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'Petite Maman' Tells a Moving Story of Loss and Imagination From a Kid's Perspective


WOODLAND CREATURES Two children form an unusual friendship in Sciamma's quiet but powerful drama. - COURTESY OF NEON
  • Courtesy Of Neon
  • WOODLAND CREATURES Two children form an unusual friendship in Sciamma's quiet but powerful drama.

I've been a fan of French director Céline Sciamma since her 2011 film Tomboy, but her 18th-century lesbian romance Portrait of a Lady on Fire (2019) made her movies must-sees for me. Her follow-up, the festival favorite Petite Maman (2021), lacks the sweep, period setting and fire of Portrait. Clocking in at just 72 minutes, it's a smaller and quieter film in every sense. But it's absolutely worth seeing — currently, at the Savoy Theater in Montpelier and Merrill's Roxy Cinemas in Burlington.

The deal

Eight-year-old Nelly (Joséphine Sanz) recently said a final goodbye to her grandmother. As she and her mom (Nina Meurisse) clean out the deceased woman's house, Nelly frets over the fact that she didn't know that goodbye would be their last.

Nelly's mom goes off for some time alone with her grief, leaving Nelly with her dad (Stéphane Varupenne). Roaming the woods around the house, Nelly meets a girl her own age, Marion (Gabrielle Sanz), who is making a fort from fallen branches, just as Nelly's mom did in the same woods as a child.

The two become fast friends, and Marion brings Nelly to her home, which seems suspiciously similar to the one where Nelly is already staying. Nelly and Marion look remarkably alike, too. In the autumnal haze of these woods, time may have become permeable.

Will you like it?

When Nelly and Marion meet, they gaze at each other without smiling. Indeed, both smile just a handful of times in the film, and only when they're genuinely amused or having fun.

That may sound like a trivial observation, but the dearth of smiles is key to understanding what's so special and rare about the performances that Sciamma draws from these actors (who are twins in real life). We expect simpering and playing to the camera from child actors because it's a long Hollywood tradition. Even off-screen, we expect people in general, and women and girls in particular, to use smiles to show us that they're sociable, cooperative and nonthreatening.

In Petite Maman, however, Nelly and Marion immediately understand each other in a way that makes social smiling redundant. In their conversations, in their silences and in their imaginative play, they're on the same wavelength. Fascinating to watch, their connection should ring true to anyone who remembers meeting a stranger as a child and instantly recognizing that person as a friend.

Of course, Nelly and Marion aren't exactly strangers; the movie's title makes their true relationship clear. Sciamma and cinematographer Claire Mathon use visual transitions and cues to make it equally clear — in a gentle way — that Marion and her home reside in Nelly's imagination.

None of this is a spoiler, because the boundary between reality and fantasy isn't the point. Nelly isn't delusional any more than the hero of Richard Linklater's recent Apollo 10 1/2: A Space Age Childhood is delusional when he tells his tall tale about being the first kid to walk on the moon.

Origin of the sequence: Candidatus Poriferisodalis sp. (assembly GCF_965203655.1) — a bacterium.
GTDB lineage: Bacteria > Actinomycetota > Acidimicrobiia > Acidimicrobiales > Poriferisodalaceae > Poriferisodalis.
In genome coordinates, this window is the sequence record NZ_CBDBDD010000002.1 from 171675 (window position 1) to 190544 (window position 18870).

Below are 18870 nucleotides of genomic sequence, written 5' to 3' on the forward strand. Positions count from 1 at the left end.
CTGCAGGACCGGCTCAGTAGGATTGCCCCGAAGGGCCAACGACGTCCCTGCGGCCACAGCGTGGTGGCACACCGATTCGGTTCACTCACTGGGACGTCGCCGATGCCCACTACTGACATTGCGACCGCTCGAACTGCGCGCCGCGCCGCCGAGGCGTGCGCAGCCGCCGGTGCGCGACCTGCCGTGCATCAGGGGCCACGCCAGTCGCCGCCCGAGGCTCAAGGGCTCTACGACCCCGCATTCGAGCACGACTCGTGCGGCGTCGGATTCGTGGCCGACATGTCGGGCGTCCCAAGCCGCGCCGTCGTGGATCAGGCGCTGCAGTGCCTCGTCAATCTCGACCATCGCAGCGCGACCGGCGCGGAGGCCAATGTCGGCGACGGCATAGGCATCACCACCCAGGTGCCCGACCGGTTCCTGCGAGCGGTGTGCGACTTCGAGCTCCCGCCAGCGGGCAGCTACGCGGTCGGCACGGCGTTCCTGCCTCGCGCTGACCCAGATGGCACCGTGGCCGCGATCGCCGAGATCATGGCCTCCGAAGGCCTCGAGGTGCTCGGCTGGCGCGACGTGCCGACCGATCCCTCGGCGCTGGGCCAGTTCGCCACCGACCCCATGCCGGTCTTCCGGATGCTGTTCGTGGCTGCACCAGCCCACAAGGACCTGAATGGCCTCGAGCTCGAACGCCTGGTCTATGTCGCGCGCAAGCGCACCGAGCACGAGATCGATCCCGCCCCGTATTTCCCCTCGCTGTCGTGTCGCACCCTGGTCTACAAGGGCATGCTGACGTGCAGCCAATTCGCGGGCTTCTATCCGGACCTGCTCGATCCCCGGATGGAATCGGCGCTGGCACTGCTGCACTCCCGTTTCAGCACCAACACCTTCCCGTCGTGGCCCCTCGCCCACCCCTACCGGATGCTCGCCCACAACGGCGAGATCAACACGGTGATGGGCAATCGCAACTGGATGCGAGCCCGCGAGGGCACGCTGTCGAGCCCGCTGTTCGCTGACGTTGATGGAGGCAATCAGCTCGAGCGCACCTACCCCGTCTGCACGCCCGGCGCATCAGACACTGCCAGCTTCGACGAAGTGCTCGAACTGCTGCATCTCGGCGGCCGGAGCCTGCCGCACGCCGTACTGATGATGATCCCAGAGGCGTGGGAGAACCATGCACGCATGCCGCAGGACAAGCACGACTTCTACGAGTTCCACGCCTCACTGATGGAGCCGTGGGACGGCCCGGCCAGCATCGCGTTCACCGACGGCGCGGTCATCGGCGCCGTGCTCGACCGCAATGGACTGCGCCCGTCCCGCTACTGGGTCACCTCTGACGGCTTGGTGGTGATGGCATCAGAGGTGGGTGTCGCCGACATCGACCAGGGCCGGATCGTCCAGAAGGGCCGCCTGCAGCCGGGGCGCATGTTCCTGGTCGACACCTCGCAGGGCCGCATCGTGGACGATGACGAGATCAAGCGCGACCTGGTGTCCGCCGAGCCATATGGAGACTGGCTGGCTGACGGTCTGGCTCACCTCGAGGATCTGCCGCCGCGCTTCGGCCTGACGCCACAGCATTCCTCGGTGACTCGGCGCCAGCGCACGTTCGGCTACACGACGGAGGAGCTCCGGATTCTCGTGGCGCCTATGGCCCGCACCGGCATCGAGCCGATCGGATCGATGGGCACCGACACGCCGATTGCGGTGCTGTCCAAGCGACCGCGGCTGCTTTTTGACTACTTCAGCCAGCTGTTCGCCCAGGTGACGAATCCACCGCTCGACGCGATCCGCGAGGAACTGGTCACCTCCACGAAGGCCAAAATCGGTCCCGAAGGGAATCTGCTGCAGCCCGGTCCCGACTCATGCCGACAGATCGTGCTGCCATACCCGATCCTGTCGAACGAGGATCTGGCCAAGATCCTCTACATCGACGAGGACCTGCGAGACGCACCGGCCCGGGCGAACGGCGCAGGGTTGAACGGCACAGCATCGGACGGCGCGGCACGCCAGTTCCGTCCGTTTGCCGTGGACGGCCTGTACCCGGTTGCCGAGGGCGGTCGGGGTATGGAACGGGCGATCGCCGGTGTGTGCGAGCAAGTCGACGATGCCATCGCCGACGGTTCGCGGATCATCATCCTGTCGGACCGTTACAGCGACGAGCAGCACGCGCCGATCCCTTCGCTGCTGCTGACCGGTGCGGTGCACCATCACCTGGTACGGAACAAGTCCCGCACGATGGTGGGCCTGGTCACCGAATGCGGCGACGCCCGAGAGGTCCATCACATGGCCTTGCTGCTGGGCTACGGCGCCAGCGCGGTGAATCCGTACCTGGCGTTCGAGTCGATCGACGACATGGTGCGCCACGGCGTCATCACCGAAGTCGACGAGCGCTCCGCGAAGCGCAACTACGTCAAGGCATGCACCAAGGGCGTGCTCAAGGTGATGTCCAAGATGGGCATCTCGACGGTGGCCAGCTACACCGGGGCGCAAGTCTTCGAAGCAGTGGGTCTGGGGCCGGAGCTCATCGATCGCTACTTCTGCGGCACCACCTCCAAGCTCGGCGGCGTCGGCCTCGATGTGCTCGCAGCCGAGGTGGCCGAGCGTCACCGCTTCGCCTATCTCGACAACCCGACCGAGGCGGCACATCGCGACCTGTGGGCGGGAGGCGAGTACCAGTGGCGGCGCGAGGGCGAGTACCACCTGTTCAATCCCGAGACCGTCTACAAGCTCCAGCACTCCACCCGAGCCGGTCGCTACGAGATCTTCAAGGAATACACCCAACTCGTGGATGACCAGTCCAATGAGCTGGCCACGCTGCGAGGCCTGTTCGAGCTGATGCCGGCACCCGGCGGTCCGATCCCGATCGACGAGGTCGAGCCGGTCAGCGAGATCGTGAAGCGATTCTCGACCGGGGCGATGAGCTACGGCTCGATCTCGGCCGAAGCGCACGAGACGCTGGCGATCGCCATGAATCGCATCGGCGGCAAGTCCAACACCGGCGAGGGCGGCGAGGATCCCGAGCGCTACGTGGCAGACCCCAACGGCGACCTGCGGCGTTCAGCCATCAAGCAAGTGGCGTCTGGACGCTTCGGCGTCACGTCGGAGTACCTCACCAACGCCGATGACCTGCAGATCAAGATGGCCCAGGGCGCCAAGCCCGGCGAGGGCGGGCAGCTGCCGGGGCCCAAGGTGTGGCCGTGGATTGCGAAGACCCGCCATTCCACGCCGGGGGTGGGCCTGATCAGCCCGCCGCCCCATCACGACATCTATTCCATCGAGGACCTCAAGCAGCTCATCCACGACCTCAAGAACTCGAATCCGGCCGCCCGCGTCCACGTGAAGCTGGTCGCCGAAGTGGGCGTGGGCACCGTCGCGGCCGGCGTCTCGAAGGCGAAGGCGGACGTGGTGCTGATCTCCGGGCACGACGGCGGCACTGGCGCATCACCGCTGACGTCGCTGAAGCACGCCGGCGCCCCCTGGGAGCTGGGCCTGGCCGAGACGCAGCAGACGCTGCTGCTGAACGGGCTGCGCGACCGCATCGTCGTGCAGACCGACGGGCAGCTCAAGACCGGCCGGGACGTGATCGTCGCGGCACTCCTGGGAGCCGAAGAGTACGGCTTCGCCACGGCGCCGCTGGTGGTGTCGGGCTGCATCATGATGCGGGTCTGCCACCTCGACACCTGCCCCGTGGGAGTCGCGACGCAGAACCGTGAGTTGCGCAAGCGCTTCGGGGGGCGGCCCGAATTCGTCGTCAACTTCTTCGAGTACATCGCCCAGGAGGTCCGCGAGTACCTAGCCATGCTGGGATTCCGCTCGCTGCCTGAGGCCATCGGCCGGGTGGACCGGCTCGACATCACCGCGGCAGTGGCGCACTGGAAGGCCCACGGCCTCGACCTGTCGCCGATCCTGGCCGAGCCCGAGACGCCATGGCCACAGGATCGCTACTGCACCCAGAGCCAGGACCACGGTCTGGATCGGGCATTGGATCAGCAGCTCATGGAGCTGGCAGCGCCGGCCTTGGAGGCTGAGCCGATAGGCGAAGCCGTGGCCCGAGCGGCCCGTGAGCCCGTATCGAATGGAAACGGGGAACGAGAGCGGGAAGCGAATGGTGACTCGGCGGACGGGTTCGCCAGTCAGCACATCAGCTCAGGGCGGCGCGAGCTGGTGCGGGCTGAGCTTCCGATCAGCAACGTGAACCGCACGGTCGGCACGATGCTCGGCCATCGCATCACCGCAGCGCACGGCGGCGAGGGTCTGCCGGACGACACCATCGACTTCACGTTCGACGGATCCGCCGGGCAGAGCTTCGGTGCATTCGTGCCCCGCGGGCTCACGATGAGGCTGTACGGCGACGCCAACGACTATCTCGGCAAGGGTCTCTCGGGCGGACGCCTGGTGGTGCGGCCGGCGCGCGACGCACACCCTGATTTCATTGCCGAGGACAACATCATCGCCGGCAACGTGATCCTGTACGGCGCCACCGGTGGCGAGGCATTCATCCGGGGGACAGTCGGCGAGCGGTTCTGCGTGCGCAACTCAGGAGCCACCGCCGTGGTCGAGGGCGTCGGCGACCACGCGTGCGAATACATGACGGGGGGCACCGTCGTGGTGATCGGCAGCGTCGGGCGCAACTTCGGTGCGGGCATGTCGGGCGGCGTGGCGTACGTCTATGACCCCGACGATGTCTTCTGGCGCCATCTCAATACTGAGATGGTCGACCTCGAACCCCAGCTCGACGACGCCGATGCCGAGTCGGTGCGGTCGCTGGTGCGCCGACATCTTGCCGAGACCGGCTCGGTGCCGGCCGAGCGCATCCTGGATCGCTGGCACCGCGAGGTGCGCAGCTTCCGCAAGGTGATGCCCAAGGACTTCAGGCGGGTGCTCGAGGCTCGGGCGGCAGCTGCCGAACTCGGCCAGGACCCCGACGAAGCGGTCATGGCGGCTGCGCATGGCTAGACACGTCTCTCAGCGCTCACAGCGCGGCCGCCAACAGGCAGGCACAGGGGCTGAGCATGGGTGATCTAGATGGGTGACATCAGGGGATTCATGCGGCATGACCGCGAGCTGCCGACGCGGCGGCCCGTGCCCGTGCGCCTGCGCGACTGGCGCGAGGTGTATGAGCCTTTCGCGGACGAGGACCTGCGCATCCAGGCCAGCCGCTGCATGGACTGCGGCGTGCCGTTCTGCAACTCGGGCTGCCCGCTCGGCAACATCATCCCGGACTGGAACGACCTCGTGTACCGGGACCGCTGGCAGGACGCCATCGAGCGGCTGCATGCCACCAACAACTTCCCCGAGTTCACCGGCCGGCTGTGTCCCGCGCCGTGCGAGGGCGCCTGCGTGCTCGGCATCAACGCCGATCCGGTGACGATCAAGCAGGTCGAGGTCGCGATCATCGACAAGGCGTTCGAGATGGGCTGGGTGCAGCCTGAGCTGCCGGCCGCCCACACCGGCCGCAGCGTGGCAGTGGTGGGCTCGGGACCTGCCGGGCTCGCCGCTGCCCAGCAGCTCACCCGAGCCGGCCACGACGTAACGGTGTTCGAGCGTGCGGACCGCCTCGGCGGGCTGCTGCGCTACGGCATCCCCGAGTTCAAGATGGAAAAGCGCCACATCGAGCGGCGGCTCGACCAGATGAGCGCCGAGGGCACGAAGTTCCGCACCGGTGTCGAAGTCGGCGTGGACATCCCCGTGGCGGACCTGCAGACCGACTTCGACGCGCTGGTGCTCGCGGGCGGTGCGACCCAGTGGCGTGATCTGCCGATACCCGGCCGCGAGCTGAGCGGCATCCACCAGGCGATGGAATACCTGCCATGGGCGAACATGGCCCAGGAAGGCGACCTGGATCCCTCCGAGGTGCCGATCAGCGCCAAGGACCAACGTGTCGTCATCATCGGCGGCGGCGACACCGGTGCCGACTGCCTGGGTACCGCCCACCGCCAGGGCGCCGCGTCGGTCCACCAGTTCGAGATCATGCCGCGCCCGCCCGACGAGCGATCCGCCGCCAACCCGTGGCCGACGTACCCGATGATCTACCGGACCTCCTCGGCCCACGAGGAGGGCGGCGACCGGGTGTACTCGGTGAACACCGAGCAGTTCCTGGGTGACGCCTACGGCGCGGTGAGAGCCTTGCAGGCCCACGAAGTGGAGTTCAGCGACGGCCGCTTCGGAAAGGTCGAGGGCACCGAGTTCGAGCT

Both movies are about the power of childhood play to transform the world while coexisting easily with reality, dwelling in its liminal spaces and shadowy interstices. When Nelly first sleeps in her mom's childhood room, her mom tells her about a scary "panther" that used to appear on the wall. Later, Nelly sees the panther for herself — a play of shadows waiting for a human brain to transform them into a threat. But she isn't afraid, because she's already beginning to understand that the imagination that concocts monsters can also concoct ways of dealing with pain and loss.

For Nelly, her new friend Marion is just such a coping strategy — a theme that Sciamma presents with great subtlety. Having established the close connection between Nelly and her mother through wordless scenes and gestures, she introduces a threat to that connection: the depression that separates mother and daughter.

Rather than judge her mom for needing time away from her, however, Nelly uses imagination and empathy to understand her. As the two little girls dress up in grown-up clothes and act out soap opera-worthy scenarios, they're doing what children have always done when they play let's-pretend — making their peace with potentially disturbing aspects of the adult world.

Petite Maman plays out like a masterful short story, just visually heightened enough — with its blue shadows and warm autumn reds — to gain the status of a fable. The movie evokes childhood vulnerability and resilience without condescension. Perhaps the ultimate compliment is that it's possible to imagine sensitive kids loving the film, too.

If you like this, try...

Tomboy (2011; Kanopy, Criterion Channel, rentable): In a new neighborhood, a 10-year-old who's always identified as a girl starts exploring a different gender identity in this movie that demonstrates Sciamma's skill with child actors.

Girlhood (2014; Kanopy, Showtime, Strand Releasing, rentable): Sciamma investigates race and gender on the working-class outskirts of Paris in this drama about a teen who re-creates herself to join a gang.

Portrait of a Lady on Fire (2019; Kanopy, Hulu, rentable): It's worth noting, given current events, that this movie features the gentlest abortion scene I've ever seen in a film. The procedure is performed by a peasant midwife in a hovel with her children in attendance.